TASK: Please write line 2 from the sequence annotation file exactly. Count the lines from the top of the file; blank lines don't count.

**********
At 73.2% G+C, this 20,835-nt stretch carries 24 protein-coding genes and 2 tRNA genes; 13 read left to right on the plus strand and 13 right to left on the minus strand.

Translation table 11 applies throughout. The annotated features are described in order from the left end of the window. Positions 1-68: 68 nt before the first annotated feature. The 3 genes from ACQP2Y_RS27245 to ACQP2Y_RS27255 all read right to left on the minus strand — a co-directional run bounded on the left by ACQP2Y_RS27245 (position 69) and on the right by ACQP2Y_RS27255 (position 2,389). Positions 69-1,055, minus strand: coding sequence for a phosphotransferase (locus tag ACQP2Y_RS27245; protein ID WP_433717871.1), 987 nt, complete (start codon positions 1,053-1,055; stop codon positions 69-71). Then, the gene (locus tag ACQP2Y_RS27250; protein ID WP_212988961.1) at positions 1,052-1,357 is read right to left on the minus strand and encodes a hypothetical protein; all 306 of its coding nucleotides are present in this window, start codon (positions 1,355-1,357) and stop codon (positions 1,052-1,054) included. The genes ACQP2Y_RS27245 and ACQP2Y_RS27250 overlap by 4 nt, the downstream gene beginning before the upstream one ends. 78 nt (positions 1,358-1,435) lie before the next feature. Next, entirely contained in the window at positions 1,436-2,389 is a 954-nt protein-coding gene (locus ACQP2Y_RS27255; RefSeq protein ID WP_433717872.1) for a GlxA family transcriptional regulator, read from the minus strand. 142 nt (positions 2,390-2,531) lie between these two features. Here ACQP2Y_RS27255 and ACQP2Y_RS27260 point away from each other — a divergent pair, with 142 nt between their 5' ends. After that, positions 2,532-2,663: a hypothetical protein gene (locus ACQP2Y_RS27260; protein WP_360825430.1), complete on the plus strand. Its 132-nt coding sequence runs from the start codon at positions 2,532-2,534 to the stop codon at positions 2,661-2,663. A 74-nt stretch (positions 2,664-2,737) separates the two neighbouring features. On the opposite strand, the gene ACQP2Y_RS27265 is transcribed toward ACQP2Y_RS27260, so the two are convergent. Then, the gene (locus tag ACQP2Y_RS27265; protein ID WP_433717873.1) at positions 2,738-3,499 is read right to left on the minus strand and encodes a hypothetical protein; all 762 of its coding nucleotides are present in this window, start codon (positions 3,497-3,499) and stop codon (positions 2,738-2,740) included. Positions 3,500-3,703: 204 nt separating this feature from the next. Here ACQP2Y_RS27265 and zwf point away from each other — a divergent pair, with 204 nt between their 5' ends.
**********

Translation table 11 applies throughout. The annotated features are described in order from the left end of the window. Positions 1-68: 68 nt before the first annotated feature. The 3 genes from ACQP2Y_RS27245 to ACQP2Y_RS27255 all read right to left on the minus strand — a co-directional run bounded on the left by ACQP2Y_RS27245 (position 69) and on the right by ACQP2Y_RS27255 (position 2,389). Positions 69-1,055, minus strand: coding sequence for a phosphotransferase (locus tag ACQP2Y_RS27245; protein ID WP_433717871.1), 987 nt, complete (start codon positions 1,053-1,055; stop codon positions 69-71). Then, the gene (locus tag ACQP2Y_RS27250; protein ID WP_212988961.1) at positions 1,052-1,357 is read right to left on the minus strand and encodes a hypothetical protein; all 306 of its coding nucleotides are present in this window, start codon (positions 1,355-1,357) and stop codon (positions 1,052-1,054) included. The genes ACQP2Y_RS27245 and ACQP2Y_RS27250 overlap by 4 nt, the downstream gene beginning before the upstream one ends. 78 nt (positions 1,358-1,435) lie before the next feature. Next, entirely contained in the window at positions 1,436-2,389 is a 954-nt protein-coding gene (locus ACQP2Y_RS27255; RefSeq protein ID WP_433717872.1) for a GlxA family transcriptional regulator, read from the minus strand. 142 nt (positions 2,390-2,531) lie between these two features. Here ACQP2Y_RS27255 and ACQP2Y_RS27260 point away from each other — a divergent pair, with 142 nt between their 5' ends. After that, positions 2,532-2,663: a hypothetical protein gene (locus ACQP2Y_RS27260; protein WP_360825430.1), complete on the plus strand. Its 132-nt coding sequence runs from the start codon at positions 2,532-2,534 to the stop codon at positions 2,661-2,663. A 74-nt stretch (positions 2,664-2,737) separates the two neighbouring features. On the opposite strand, the gene ACQP2Y_RS27265 is transcribed toward ACQP2Y_RS27260, so the two are convergent. Then, the gene (locus tag ACQP2Y_RS27265; protein ID WP_433717873.1) at positions 2,738-3,499 is read right to left on the minus strand and encodes a hypothetical protein; all 762 of its coding nucleotides are present in this window, start codon (positions 3,497-3,499) and stop codon (positions 2,738-2,740) included. Positions 3,500-3,703: 204 nt separating this feature from the next. Here ACQP2Y_RS27265 and zwf point away from each other — a divergent pair, with 204 nt between their 5' ends.